The object of their search is big. They are coming to worship him. You worship God. Everybody knows that. Oh, in the ancient world people would bow down to statues, crafted by human hands, and worship them. We see statues of these idols in our museums today. Zeus, Mars, Aphrodite. They would bow down to the sun, moon and stars, thinking the movement of the heavenly bodies directed the course of lives on earth. But nobody worshipped a person. Nobody worshipped a baby. Yet, this is clearly what the Magi intend to do. They are saying this baby is big. His birth was heralded by a special star that appeared. It was a real star that continued to shine for the four or five months it would have taken them to travel from the East, perhaps Babylon, perhaps Persia, to Jerusalem. This star-studded baby is God himself, both God and man.

The effect they have in Jerusalem is big. King Herod was disturbed. All Jerusalem was disturbed. Herod is superstitious enough to fear what the Magi are looking for. “Where is the Christ to be born?” he asks his religious scholars and priests. Sometimes we give the impression the Jews of Jesus’ day did not believe in the Promised Savior who was to come into the world. We insinuate they did not believe he would be God and man. That is not the case with Herod. He knows enough about the Christ to want to find out where he is to be born. It was knowledge common enough among enlightened circles that they come up with an answer quickly. Pharaoh stumps his magicians and wise men with his dream of seven fat cattle and seven ears of grain. Nebuchadnezzar exasperates his enchanters and astrologers by demanding an interpretation of a dream he has not revealed to them! But Herod’s chief priests and teachers of the law are Johnny-on-the-spot. “In Bethlehem.” And they quote Micah, our Old Testament reading for today. Of course people would worship the Christ. He is God and Man, Immanuel.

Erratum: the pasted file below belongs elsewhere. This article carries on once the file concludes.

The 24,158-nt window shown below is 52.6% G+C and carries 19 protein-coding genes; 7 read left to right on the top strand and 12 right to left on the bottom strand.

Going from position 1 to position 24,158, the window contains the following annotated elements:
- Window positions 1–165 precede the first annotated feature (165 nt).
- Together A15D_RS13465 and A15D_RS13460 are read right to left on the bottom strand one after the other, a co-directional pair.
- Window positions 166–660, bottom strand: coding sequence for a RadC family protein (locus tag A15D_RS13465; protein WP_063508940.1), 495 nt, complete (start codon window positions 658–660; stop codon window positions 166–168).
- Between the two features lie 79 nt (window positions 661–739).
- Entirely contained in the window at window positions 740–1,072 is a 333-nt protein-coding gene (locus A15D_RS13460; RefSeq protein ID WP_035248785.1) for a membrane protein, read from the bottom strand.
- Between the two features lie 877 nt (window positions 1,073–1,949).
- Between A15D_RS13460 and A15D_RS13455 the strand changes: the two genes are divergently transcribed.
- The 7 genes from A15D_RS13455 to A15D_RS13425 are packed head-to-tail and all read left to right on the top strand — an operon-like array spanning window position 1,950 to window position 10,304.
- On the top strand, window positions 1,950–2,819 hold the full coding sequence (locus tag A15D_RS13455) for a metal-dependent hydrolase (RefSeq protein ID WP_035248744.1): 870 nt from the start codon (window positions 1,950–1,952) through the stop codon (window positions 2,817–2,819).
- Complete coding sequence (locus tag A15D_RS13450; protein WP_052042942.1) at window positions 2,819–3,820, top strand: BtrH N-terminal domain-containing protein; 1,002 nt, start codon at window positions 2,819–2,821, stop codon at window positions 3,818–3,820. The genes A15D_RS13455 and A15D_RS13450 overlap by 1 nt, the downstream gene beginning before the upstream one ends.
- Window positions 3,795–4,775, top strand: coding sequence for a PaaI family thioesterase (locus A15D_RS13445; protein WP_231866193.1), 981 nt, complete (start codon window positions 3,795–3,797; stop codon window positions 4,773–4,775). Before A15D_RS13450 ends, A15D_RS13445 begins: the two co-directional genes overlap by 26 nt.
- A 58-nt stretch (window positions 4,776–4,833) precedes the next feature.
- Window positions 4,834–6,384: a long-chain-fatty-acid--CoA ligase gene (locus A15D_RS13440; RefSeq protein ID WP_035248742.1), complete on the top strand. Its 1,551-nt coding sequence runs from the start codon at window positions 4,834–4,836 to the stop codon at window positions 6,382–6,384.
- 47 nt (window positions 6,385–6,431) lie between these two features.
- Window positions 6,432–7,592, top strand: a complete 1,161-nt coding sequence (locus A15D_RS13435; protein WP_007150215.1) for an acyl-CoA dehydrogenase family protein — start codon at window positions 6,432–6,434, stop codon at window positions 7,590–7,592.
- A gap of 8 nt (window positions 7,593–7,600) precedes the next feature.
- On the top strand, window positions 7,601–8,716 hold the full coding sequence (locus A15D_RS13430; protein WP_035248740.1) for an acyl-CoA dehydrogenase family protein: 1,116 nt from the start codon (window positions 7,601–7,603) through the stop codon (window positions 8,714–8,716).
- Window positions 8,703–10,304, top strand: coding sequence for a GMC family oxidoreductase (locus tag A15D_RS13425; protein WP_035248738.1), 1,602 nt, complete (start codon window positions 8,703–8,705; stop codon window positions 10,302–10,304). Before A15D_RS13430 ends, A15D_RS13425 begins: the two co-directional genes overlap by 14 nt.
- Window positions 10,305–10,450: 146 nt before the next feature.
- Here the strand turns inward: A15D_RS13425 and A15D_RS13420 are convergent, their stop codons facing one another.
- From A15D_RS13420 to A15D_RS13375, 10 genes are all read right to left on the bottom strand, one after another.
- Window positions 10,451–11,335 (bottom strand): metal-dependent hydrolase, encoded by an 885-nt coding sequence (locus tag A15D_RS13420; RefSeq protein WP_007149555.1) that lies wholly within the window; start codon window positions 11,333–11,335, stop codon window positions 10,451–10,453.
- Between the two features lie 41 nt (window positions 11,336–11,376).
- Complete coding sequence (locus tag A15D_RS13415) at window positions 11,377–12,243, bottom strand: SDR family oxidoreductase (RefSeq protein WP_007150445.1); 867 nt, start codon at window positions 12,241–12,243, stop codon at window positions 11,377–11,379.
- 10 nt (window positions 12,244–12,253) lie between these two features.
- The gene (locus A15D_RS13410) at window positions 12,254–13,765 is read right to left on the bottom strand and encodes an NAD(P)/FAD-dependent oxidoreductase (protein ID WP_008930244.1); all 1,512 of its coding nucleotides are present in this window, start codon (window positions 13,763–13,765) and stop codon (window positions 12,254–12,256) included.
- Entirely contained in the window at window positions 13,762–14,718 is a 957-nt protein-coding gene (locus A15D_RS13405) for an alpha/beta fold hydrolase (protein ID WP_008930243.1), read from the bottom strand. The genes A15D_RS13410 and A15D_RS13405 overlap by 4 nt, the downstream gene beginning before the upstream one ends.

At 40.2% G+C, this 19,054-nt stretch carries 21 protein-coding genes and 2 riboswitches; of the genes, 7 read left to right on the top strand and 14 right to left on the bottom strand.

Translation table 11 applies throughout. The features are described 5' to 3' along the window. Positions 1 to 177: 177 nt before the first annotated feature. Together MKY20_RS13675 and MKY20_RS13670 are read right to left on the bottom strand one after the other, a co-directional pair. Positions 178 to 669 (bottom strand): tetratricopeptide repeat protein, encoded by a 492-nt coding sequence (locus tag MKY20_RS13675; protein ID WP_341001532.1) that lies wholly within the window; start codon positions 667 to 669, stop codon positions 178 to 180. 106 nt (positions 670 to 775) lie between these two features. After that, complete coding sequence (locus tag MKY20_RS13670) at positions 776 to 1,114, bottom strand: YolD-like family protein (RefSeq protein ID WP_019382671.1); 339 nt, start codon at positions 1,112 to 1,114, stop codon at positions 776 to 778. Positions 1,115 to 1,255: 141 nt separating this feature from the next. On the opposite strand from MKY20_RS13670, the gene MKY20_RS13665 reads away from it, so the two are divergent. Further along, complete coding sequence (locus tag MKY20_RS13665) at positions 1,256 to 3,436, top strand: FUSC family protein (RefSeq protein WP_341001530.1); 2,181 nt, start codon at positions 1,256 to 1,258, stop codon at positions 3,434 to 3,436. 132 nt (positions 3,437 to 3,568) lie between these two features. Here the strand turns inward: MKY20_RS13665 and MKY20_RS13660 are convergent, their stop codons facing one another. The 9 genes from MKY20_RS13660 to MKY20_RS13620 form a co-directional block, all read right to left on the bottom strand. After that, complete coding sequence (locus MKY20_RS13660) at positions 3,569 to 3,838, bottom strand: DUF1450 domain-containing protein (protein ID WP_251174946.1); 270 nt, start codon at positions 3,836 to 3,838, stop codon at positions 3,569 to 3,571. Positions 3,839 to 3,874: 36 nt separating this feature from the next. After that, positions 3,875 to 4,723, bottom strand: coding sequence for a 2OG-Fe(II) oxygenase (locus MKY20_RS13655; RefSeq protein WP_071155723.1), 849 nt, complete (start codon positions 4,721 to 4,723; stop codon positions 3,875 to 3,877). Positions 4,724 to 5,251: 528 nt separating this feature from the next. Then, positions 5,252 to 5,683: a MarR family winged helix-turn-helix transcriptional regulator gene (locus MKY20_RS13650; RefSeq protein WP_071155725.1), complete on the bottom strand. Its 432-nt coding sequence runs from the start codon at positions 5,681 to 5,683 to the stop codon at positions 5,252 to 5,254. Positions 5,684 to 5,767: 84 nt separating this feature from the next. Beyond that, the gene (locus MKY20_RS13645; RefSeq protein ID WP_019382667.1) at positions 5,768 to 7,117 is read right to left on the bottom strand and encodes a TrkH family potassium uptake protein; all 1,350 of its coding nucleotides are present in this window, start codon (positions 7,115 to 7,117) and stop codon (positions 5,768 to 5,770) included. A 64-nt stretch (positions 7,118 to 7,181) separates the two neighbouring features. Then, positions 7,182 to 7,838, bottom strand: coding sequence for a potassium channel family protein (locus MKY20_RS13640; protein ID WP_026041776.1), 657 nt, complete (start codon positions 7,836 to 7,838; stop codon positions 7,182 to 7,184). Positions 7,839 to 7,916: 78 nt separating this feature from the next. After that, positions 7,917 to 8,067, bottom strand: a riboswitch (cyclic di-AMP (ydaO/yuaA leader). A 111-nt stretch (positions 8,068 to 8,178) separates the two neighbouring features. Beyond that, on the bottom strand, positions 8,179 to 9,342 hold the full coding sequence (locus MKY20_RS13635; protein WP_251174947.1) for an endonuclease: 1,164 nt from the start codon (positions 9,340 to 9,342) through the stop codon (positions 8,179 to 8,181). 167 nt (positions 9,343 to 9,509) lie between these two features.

A Savior for all nations causes us to think big, too.

Big celebrations. Big savings. Big presents. Big profits. Big plans. Life lived large. From the Hallmark movies to the Louis Vitton at the Forum Shops, we have embraced and gobbled up Christmas. And that’s what we made of it. A consumer celebration where true love can be found and the highest pleasures in life are discovered in the family circle, as long as there are two new SUVs parked in the driveway. Now I am not saying the American celebration of Christmas is all bad. I’ve even gotten presents in the past from the fancy mall on the Strip—it was the only place William-Sonoma had at the time and we got a set of spaghetti bowls that lasted twenty years! But if that is all Christmas is, we are not thinking big enough. We are like people looking at Henry Ford’s first Model T. Oh, the seats look very comfortable, but how do you hook it up to the horses?

Christ makes Christmas big. Christ alone is a Savior for all nations.

A Savior for all nations. Think beyond.